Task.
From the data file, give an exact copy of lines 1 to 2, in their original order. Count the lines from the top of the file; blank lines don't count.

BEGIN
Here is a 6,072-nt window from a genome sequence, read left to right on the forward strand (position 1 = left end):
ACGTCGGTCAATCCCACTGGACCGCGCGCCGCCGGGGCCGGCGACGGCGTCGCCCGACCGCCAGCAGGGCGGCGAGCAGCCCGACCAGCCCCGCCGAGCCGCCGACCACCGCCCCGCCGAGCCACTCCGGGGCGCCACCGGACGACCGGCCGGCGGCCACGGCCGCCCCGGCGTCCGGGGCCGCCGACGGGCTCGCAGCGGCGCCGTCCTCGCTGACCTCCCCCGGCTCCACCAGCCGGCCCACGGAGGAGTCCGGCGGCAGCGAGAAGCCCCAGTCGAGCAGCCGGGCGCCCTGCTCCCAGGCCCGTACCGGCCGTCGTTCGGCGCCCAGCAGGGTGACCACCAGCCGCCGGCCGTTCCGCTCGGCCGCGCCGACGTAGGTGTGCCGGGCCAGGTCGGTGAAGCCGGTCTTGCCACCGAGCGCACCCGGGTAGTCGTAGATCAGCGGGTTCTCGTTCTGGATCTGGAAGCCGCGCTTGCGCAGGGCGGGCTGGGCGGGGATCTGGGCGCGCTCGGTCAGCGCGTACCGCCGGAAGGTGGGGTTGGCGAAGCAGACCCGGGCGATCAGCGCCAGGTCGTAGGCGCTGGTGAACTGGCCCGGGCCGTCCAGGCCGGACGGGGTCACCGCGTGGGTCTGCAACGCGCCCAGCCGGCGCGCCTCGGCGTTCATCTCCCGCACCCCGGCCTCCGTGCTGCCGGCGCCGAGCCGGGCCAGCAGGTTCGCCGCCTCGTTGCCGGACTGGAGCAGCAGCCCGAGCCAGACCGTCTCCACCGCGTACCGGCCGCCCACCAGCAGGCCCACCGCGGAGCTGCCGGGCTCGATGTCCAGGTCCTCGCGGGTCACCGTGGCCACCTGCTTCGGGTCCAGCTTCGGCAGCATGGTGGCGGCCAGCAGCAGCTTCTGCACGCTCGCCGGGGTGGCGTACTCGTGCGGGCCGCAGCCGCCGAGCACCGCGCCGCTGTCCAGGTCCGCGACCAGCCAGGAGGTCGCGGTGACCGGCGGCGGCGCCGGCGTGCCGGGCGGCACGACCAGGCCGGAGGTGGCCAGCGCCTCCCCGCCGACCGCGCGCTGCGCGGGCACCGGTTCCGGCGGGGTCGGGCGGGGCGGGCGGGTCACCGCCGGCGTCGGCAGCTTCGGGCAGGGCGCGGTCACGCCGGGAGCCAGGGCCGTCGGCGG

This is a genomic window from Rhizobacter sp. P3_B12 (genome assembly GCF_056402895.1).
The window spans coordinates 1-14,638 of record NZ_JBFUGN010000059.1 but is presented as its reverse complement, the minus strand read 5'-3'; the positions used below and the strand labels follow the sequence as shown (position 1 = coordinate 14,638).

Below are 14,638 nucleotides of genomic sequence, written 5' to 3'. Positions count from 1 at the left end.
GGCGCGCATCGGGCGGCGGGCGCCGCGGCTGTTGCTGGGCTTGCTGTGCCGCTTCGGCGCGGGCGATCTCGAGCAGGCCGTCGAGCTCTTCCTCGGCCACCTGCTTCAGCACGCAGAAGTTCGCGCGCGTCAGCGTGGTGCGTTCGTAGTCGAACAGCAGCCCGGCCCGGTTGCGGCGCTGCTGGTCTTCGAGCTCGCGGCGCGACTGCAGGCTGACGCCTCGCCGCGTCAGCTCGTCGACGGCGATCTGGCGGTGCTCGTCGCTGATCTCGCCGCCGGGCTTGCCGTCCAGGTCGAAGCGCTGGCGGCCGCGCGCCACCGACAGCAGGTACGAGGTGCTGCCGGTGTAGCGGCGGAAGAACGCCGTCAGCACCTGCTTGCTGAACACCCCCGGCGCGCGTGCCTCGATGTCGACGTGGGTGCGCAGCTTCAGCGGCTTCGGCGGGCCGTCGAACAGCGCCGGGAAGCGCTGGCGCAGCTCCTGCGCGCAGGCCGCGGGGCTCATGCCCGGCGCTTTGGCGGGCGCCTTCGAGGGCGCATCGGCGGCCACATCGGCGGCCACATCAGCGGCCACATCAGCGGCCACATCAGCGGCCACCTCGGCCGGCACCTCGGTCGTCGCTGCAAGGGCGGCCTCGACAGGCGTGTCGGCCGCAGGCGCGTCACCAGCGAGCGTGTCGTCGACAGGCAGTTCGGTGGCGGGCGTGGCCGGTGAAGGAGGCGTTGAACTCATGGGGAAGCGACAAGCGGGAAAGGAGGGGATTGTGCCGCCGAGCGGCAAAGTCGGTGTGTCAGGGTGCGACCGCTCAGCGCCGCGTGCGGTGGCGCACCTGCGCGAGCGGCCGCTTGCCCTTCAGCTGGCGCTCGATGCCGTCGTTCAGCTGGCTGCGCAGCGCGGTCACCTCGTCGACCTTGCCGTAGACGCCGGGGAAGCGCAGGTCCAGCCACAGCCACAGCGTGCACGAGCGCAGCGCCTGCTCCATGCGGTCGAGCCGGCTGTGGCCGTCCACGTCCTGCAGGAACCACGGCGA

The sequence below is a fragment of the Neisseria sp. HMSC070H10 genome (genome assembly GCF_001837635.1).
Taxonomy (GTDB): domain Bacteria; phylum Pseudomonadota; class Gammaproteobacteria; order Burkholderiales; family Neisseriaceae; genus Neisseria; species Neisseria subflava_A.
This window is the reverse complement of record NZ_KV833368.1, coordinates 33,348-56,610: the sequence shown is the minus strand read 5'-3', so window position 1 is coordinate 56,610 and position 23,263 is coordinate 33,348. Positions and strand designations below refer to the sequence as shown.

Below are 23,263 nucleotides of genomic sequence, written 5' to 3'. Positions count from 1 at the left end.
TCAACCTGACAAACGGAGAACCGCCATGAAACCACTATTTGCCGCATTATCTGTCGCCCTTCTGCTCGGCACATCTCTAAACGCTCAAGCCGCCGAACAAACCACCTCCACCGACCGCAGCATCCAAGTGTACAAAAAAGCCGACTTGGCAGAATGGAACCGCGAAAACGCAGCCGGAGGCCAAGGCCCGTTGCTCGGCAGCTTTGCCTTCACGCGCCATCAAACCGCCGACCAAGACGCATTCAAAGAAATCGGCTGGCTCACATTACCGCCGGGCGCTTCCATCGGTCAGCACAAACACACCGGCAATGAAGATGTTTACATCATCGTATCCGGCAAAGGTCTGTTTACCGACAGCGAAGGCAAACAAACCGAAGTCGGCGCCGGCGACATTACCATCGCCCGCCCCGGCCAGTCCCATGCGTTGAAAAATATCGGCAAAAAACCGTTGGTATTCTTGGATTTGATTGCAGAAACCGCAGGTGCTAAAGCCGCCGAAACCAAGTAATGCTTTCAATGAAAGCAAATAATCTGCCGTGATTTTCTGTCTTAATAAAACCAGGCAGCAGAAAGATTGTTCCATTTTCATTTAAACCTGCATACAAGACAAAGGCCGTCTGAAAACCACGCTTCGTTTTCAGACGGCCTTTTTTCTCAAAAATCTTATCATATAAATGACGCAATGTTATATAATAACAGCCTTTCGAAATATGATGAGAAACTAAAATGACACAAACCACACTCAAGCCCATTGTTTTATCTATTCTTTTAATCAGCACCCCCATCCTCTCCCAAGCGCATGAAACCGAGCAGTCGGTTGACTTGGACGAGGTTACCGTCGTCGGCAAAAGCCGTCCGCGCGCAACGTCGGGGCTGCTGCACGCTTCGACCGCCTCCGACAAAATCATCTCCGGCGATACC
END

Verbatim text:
Here is a 6,072-nt window from a genome sequence, read left to right on the forward strand (position 1 = left end):
ACGTCGGTCAATCCCACTGGACCGCGCGCCGCCGGGGCCGGCGACGGCGTCGCCCGACCGCCAGCAGGGCGGCGAGCAGCCCGACCAGCCCCGCCGAGCCGCCGACCACCGCCCCGCCGAGCCACTCCGGGGCGCCACCGGACGACCGGCCGGCGGCCACGGCCGCCCCGGCGTCCGGGGCCGCCGACGGGCTCGCAGCGGCGCCGTCCTCGCTGACCTCCCCCGGCTCCACCAGCCGGCCCACGGAGGAGTCCGGCGGCAGCGAGAAGCCCCAGTCGAGCAGCCGGGCGCCCTGCTCCCAGGCCCGTACCGGCCGTCGTTCGGCGCCCAGCAGGGTGACCACCAGCCGCCGGCCGTTCCGCTCGGCCGCGCCGACGTAGGTGTGCCGGGCCAGGTCGGTGAAGCCGGTCTTGCCACCGAGCGCACCCGGGTAGTCGTAGATCAGCGGGTTCTCGTTCTGGATCTGGAAGCCGCGCTTGCGCAGGGCGGGCTGGGCGGGGATCTGGGCGCGCTCGGTCAGCGCGTACCGCCGGAAGGTGGGGTTGGCGAAGCAGACCCGGGCGATCAGCGCCAGGTCGTAGGCGCTGGTGAACTGGCCCGGGCCGTCCAGGCCGGACGGGGTCACCGCGTGGGTCTGCAACGCGCCCAGCCGGCGCGCCTCGGCGTTCATCTCCCGCACCCCGGCCTCCGTGCTGCCGGCGCCGAGCCGGGCCAGCAGGTTCGCCGCCTCGTTGCCGGACTGGAGCAGCAGCCCGAGCCAGACCGTCTCCACCGCGTACCGGCCGCCCACCAGCAGGCCCACCGCGGAGCTGCCGGGCTCGATGTCCAGGTCCTCGCGGGTCACCGTGGCCACCTGCTTCGGGTCCAGCTTCGGCAGCATGGTGGCGGCCAGCAGCAGCTTCTGCACGCTCGCCGGGGTGGCGTACTCGTGCGGGCCGCAGCCGCCGAGCACCGCGCCGCTGTCCAGGTCCGCGACCAGCCAGGAGGTCGCGGTGACCGGCGGCGGCGCCGGCGTGCCGGGCGGCACGACCAGGCCGGAGGTGGCCAGCGCCTCCCCGCCGACCGCGCGCTGCGCGGGCACCGGTTCCGGCGGGGTCGGGCGGGGCGGGCGGGTCACCGCCGGCGTCGGCAGCTTCGGGCAGGGCGCGGTCACGCCGGGAGCCAGGGCCGTCGGCGG